Driver Kayne Kauffman in empty Winner’s Circle on March 17, 2020, at Miami Valley Raceway. The horse was Cassius Lane. Once COVID 19 hit, racing went on at Miami Valley Raceway until Friday without fans permitted at track or in casino and only a few horsemen were allowed in the paddock/barn area. Brad Conrad/CONRAD PHOTOS

Archdeacon: Miami Valley Racino steers toward shutdown

Raceway in Lebanon puts on the breaks as the national horse racing scene sees one family get hit astonishingly hard by deadly COVID-19

As in trying to draw new fans to their sport, not open the door to COVID-19.

And while the former showed promise at Miami Valley Raceway over the past eight days, the latter became too much of a threat in their harness racing world.

While the coronavirus has dramatically changed daily life in our nation and sent sports to the bench to sit this one out, horse racing – both harness and thoroughbred – has tried to keep running with its action geared mostly to bettors playing online while isolated at home.

But the sport couldn’t outrun the sobering, deadly reality of the growing pandemic.

Two harness horsemen on the East Coast – John Brennan, the former United States Trotting Association director, and Carmine Fusco, a veteran trainer from New Jersey – died from COVID-19.

Fusco’s story has become one of the saddest in the viral siege.

Within seven days, he, his brother, his sister and his mother all have died from the coronavirus. Three more siblings are hospitalized, two on life support. Twenty other family members – including grandchildren – are quarantined.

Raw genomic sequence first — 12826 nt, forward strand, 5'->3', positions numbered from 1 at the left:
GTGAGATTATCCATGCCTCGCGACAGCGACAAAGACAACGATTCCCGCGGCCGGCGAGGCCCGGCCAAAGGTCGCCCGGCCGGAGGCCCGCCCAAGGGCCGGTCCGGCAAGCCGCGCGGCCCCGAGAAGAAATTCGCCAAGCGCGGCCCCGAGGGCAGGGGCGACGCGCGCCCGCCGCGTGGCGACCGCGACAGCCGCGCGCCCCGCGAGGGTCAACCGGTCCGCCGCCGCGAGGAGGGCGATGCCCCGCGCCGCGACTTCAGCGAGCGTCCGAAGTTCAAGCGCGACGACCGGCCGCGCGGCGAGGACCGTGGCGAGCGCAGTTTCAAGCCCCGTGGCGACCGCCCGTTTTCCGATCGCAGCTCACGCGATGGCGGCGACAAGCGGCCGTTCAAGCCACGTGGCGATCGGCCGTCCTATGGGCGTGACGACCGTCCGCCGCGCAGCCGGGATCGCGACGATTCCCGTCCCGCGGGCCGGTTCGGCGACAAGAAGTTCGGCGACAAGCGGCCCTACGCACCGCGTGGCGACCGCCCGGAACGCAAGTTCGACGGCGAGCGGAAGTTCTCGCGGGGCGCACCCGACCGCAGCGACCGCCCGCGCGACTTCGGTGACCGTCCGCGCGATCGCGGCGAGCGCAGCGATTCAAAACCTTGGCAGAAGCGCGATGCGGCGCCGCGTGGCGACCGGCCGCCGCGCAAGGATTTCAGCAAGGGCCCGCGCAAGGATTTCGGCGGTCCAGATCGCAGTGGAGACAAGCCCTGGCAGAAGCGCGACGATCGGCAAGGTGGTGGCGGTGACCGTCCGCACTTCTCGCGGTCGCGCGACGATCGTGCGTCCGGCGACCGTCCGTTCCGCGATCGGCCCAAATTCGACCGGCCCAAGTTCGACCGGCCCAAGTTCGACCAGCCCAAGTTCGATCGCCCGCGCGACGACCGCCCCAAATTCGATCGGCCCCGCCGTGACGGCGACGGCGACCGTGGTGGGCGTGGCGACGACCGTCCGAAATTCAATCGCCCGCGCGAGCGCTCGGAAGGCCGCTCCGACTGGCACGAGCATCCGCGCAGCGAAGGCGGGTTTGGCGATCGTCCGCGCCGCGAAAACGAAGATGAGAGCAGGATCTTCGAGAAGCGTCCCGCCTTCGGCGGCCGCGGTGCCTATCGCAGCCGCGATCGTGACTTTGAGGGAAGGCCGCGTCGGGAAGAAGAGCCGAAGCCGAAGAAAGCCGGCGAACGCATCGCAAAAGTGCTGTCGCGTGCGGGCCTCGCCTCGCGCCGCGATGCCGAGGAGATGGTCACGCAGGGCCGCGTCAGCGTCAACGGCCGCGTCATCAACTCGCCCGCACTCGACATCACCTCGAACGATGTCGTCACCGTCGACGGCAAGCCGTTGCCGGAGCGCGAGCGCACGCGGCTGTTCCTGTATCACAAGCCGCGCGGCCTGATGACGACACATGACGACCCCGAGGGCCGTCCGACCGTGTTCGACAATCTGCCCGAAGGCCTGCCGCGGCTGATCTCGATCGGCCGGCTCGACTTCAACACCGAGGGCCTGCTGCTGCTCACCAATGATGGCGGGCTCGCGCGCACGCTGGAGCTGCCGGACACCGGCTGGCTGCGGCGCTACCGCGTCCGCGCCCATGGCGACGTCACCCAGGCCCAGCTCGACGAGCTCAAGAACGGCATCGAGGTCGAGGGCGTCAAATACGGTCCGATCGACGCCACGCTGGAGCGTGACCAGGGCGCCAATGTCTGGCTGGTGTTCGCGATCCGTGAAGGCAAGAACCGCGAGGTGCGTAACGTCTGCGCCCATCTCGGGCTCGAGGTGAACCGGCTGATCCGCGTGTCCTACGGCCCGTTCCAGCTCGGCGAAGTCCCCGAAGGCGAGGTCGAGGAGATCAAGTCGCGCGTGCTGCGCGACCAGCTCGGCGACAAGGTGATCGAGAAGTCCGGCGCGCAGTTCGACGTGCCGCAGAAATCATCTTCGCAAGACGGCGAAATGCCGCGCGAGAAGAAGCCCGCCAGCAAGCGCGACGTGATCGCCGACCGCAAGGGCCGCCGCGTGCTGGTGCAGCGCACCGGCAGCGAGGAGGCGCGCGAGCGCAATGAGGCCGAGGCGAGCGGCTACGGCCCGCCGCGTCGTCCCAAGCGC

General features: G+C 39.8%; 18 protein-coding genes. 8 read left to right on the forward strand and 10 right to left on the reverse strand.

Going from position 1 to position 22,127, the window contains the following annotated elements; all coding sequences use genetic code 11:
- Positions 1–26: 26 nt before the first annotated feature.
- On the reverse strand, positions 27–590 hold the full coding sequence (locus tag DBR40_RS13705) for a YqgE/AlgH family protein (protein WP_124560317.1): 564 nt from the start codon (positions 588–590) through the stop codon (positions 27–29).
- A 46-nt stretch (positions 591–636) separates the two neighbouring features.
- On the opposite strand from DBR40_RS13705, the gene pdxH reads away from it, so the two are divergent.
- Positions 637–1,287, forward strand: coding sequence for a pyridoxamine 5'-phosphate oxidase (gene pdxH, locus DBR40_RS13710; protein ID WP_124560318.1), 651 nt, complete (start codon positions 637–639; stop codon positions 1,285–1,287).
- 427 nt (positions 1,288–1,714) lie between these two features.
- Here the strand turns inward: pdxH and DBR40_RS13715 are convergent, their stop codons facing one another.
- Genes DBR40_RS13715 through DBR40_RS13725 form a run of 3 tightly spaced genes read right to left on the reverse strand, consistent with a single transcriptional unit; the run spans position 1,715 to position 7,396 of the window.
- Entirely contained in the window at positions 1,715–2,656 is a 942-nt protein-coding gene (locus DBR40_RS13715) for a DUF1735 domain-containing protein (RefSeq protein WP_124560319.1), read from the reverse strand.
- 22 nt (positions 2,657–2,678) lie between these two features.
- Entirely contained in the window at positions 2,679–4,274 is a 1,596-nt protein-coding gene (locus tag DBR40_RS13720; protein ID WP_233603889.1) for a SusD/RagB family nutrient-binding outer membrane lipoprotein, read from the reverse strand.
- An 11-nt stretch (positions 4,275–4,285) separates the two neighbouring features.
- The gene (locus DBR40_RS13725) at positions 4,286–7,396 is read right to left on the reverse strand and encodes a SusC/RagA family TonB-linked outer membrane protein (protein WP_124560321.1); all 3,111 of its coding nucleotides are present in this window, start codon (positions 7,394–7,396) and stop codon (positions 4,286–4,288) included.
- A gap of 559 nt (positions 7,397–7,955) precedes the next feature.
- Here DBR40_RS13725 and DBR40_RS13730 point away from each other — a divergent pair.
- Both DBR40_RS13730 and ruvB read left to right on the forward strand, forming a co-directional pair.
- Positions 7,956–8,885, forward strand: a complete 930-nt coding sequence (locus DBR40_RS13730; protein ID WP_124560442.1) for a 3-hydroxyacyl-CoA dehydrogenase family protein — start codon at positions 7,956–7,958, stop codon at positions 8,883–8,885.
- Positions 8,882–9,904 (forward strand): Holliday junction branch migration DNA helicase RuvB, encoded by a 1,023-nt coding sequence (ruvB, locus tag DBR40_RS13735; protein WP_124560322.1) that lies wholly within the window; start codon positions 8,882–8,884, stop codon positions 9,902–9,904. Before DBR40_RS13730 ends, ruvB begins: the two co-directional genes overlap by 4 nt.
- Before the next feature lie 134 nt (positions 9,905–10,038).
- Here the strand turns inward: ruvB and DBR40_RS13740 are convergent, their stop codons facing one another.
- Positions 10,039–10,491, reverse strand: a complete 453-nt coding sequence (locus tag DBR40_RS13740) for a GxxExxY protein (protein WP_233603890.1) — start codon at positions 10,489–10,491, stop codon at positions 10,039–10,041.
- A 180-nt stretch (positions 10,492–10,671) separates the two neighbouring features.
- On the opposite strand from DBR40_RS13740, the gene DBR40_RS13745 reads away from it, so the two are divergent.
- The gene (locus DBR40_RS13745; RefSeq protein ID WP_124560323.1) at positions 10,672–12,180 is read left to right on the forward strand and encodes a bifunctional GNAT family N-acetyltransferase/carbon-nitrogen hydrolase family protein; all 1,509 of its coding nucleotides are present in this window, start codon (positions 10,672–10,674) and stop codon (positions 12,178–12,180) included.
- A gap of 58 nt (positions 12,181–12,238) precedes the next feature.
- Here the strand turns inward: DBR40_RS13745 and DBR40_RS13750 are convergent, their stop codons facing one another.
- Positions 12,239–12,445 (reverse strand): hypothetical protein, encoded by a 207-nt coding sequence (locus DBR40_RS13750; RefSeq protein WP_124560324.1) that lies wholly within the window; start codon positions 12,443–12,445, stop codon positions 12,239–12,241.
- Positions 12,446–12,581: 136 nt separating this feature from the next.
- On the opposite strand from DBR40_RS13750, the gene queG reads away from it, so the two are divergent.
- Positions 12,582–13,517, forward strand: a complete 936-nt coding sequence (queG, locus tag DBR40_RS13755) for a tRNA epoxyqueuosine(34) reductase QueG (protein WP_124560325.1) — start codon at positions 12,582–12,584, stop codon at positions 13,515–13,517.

Some of the drivers and race officials knew either Fusco or Brennan and have heard about what has happened since their deaths.

According to Harnessracing.com, Jason Bartlett, the leading driver at Yonkers where Brennan was a regular, was under self-quarantine and Joe Faraldo, the president of the Standardbred Owners Association, for which the 69-year-old Brennan was now a field rep, isolated himself, as well.

In the thoroughbred world, top Oaklawn Park trainer Tom Amoss self-quarantined himself after he spent time with New Orleans Saints coach Sean Payton last weekend.

Payton tested positive for COVID 19 on Thursday. Five days earlier he had been at Oaklawn Park in Hot Springs, Ark., for the running of the Rebel Stakes and had presented a trophy in the Winner’s Circle when Amoss’s Serengeti Empress had won the Azeri Stakes on the same card.

Also in the thoroughbred world, two jockeys at Gulfstream Park – Irad Ortiz and Rajiv Maragh – announced Friday they no longer will ride during the COVID 19 outbreak.

And at Belmont Park, a groom who lives on the track’s backside — along with 600 other people — tested positive, a situation that, coupled with Brennan’s death and other incidents, helped lead New York officials to cancel all racing operations for the time being.

That’s part of the backdrop in which Miami Valley Raceway was trying to operate and the racino just a few miles west of Lebanon along I-75 was going to great lengths to keep the drivers, trainers, grooms and track officials safe during the process.

Beginning March 14, the racetrack and casino were closed to the public. People could watch the races and wager online and with the rest of the sports world silenced, race officials saw it as an opportunity to not only keep their horsemen working, but to market their product to an untapped populace.

“We felt we were introducing the sport to newcomers who were at home and bored,” said Gregg Keidel, the Miami Valley race secretary. “All they had to do was find an ADW (Advance-Deposit Wagering) platform, sign up and put down a deposit. Then they could watch from the comfort of their home whether they bet or not.”

Since Miami Valley is partly owned by Churchill Downs, the track encouraged people to sign up to its wagering app called TwinSpires.

Around the racing world, TVG broadcasts races from 150 tracks around the world and last weekend it saw a 75 percent increase in wagering from the same Friday and Saturday in 2019.

Keidel said the handle at Miami Valley was up a couple of days once the new parameters had been set, but then trailed off on two other race cards.

Gregg Keidel, race secretary at the new Miami Valley Gaming & Racing in Lebanon. FILE PHOTO